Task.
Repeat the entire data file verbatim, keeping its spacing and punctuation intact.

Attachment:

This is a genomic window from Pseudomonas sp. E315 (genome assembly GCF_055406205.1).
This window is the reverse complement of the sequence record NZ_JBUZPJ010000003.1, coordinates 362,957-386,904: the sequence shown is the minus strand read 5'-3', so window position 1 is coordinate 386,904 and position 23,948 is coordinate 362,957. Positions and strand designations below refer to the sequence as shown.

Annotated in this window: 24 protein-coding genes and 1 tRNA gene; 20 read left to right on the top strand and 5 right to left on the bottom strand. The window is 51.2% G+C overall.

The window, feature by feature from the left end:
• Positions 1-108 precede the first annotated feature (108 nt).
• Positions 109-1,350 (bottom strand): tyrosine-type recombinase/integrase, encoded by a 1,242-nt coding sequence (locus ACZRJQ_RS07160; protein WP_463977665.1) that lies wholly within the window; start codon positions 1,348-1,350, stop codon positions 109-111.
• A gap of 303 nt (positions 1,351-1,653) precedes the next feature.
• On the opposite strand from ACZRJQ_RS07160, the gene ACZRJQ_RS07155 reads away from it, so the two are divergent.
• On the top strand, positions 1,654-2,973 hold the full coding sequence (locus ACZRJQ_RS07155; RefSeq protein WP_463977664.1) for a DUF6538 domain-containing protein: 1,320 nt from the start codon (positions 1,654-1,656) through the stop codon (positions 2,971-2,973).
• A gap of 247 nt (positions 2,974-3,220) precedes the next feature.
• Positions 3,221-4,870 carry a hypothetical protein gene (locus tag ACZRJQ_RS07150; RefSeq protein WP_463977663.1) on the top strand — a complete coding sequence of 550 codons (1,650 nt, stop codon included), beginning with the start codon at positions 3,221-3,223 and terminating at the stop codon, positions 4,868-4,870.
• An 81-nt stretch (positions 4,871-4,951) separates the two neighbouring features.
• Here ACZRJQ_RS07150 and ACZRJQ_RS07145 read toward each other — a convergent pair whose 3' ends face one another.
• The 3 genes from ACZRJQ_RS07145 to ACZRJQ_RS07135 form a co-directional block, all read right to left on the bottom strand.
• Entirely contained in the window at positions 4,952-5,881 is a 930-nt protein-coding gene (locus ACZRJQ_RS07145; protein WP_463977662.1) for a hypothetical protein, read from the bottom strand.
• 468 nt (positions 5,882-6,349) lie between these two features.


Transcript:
This is a genomic window from Pseudomonas sp. E315 (genome assembly GCF_055406205.1).
This window is the reverse complement of the sequence record NZ_JBUZPJ010000003.1, coordinates 362,957-386,904: the sequence shown is the minus strand read 5'-3', so window position 1 is coordinate 386,904 and position 23,948 is coordinate 362,957. Positions and strand designations below refer to the sequence as shown.

Annotated in this window: 24 protein-coding genes and 1 tRNA gene; 20 read left to right on the top strand and 5 right to left on the bottom strand. The window is 51.2% G+C overall.

The window, feature by feature from the left end:
• Positions 1-108 precede the first annotated feature (108 nt).
• Positions 109-1,350 (bottom strand): tyrosine-type recombinase/integrase, encoded by a 1,242-nt coding sequence (locus ACZRJQ_RS07160; protein WP_463977665.1) that lies wholly within the window; start codon positions 1,348-1,350, stop codon positions 109-111.
• A gap of 303 nt (positions 1,351-1,653) precedes the next feature.
• On the opposite strand from ACZRJQ_RS07160, the gene ACZRJQ_RS07155 reads away from it, so the two are divergent.
• On the top strand, positions 1,654-2,973 hold the full coding sequence (locus ACZRJQ_RS07155; RefSeq protein WP_463977664.1) for a DUF6538 domain-containing protein: 1,320 nt from the start codon (positions 1,654-1,656) through the stop codon (positions 2,971-2,973).
• A gap of 247 nt (positions 2,974-3,220) precedes the next feature.
• Positions 3,221-4,870 carry a hypothetical protein gene (locus tag ACZRJQ_RS07150; RefSeq protein WP_463977663.1) on the top strand — a complete coding sequence of 550 codons (1,650 nt, stop codon included), beginning with the start codon at positions 3,221-3,223 and terminating at the stop codon, positions 4,868-4,870.
• An 81-nt stretch (positions 4,871-4,951) separates the two neighbouring features.
• Here ACZRJQ_RS07150 and ACZRJQ_RS07145 read toward each other — a convergent pair whose 3' ends face one another.
• The 3 genes from ACZRJQ_RS07145 to ACZRJQ_RS07135 form a co-directional block, all read right to left on the bottom strand.
• Entirely contained in the window at positions 4,952-5,881 is a 930-nt protein-coding gene (locus ACZRJQ_RS07145; protein WP_463977662.1) for a hypothetical protein, read from the bottom strand.
• 468 nt (positions 5,882-6,349) lie between these two features.